CANFIELD — Michael Kavali, 9, had learned a few basics regarding first aid, but he appreciated being exposed to more coverage of the topic.
“It could come in real handy with cuts, burns and freezes,” Michael, a member of Canfield-based Cub Scout Pack 115, observed. “It’s important because it helps different kinds of injuries.”
Michael was among the Scouts who learned the potentially life-saving value of first aid and had an opportunity to practice several skills during Saturday’s Snowblox 2022 Cub Scout Freeze-Out at Camp Stambaugh, 3712 Leffingwell Road.
First aid was one of seven stations that made up the all-day, mostly outdoor gathering and funfest. The others were Save the Frozen RobloScout, an escape room, Scout lore, a salami biathlon relay, Scout games and a photo booth.
An estimated 268 Scouts in kindergarten through fifth grade from Mahoning, Trumbull and eastern Portage counties took part on a day that featured temperatures in the low 30s and intermittent snow flurries.
The indoor first-aid activity was divided into five substations — one each on how to treat and sterilize injuries from falling through ice on lakes or other bodies of water, serious cuts, hypothermia, burns, and bee stings and other insect bites. The Scouts worked in groups of four, rotated to all five stations and were given first-aid kits consisting of Band-Aids, gauze, antiseptic wipes, Ace bandages and medical tape.
For Michael, perhaps the biggest challenge about first aid was understanding what to do in the event someone gets trapped on ice, partly because “a friend may not have a lot of energy,” and the rescuer also could fall in, he said.
Leading the section dealing with burns was Greg Carbon, a Boy Scout with Poland-based Troop 2, who discussed with each group how to treat first-, second- and third-degree burns. He stressed the importance of cleaning and sterilizing such wounds to prevent infections, being aware of one’s location and surroundings before summoning help and calling 911 when necessary. It’s also essential to know how to use the tape to properly wrap the gauze on the wound, Carbon added.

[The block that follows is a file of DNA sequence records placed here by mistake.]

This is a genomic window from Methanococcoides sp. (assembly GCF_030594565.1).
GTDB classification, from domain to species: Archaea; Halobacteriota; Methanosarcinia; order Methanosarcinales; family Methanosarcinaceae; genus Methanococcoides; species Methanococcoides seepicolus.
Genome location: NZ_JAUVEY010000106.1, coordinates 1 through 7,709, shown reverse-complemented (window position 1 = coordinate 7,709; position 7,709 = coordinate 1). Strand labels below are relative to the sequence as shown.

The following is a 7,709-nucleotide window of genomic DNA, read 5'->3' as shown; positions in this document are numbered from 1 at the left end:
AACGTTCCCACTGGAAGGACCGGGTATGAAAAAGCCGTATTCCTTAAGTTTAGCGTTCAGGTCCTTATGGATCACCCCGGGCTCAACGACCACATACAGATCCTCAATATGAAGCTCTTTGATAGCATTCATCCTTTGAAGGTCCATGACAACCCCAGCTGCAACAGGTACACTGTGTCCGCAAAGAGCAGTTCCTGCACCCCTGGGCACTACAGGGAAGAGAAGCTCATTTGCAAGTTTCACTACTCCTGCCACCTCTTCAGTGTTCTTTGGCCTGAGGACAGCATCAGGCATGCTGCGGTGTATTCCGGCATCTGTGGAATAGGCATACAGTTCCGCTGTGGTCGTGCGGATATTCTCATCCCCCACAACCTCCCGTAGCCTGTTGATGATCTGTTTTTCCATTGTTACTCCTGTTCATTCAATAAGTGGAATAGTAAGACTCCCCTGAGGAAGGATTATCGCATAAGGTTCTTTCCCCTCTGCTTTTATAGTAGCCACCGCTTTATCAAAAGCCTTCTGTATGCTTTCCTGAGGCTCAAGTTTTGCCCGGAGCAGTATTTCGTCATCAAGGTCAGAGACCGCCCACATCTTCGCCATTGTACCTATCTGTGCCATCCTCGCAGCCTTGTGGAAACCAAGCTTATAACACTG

Conducting the overall first-aid activity was Craig Williams of Troop 2, who emphasized the importance of seeking professional help or a fellow Boy Scout if trying to assist someone with a wound that requires more than basic first aid.
Andrew Mentzer, 5, and Jazzy Stone, 8, both of Pack 9022 of Poland, needed a different kind of aid, as each received assistance trying on a pair of large snowshoes to participate in the salami biathlon event.
Jazzy said she enjoys outdoor activities like fishing and hiking, so the prelude to tossing a salami slice was a first for her, she said.
Also trying his hand — or, perhaps more accurately, his feet — at the challenge was Jazzy’s brother, Leland Stone, 10, of Pack 9022. Leland, who entered Scouting this year, said one of his ambitions is to be on a track team.
“I like to talk to friends and play with my friends,” he said about one of his favorite aspects of being a Cub Scout.
The key was to walk wearing the enlarged shoes while carrying a large wooden stick with a flat metal area to hold a slice of salami, then tossing the food item at a light-green laundry basket that acted as the target. The skill highlighted agility, teamwork and coordination, Steph Kelly of Pack 115 noted.
“It’s a challenge for them to practice agility with snowshoe walking,” Kelly said, adding that the event also gives the Scouts a fun, rather nontraditional perspective on the value of physical activity.
The Freeze-Out also featured about 20 youth leaders who assisted at the seven stations.
The Snowblox theme was inspired mainly by Roblox, with an added winter theme, Nick Patterson, program coordinator, noted.
Roblox is an online game platform, especially popular among those ages 7 to 15, that allows players to program and play games created by other users, said Patterson, who also is Cubmaster with Pack 114 in Boardman.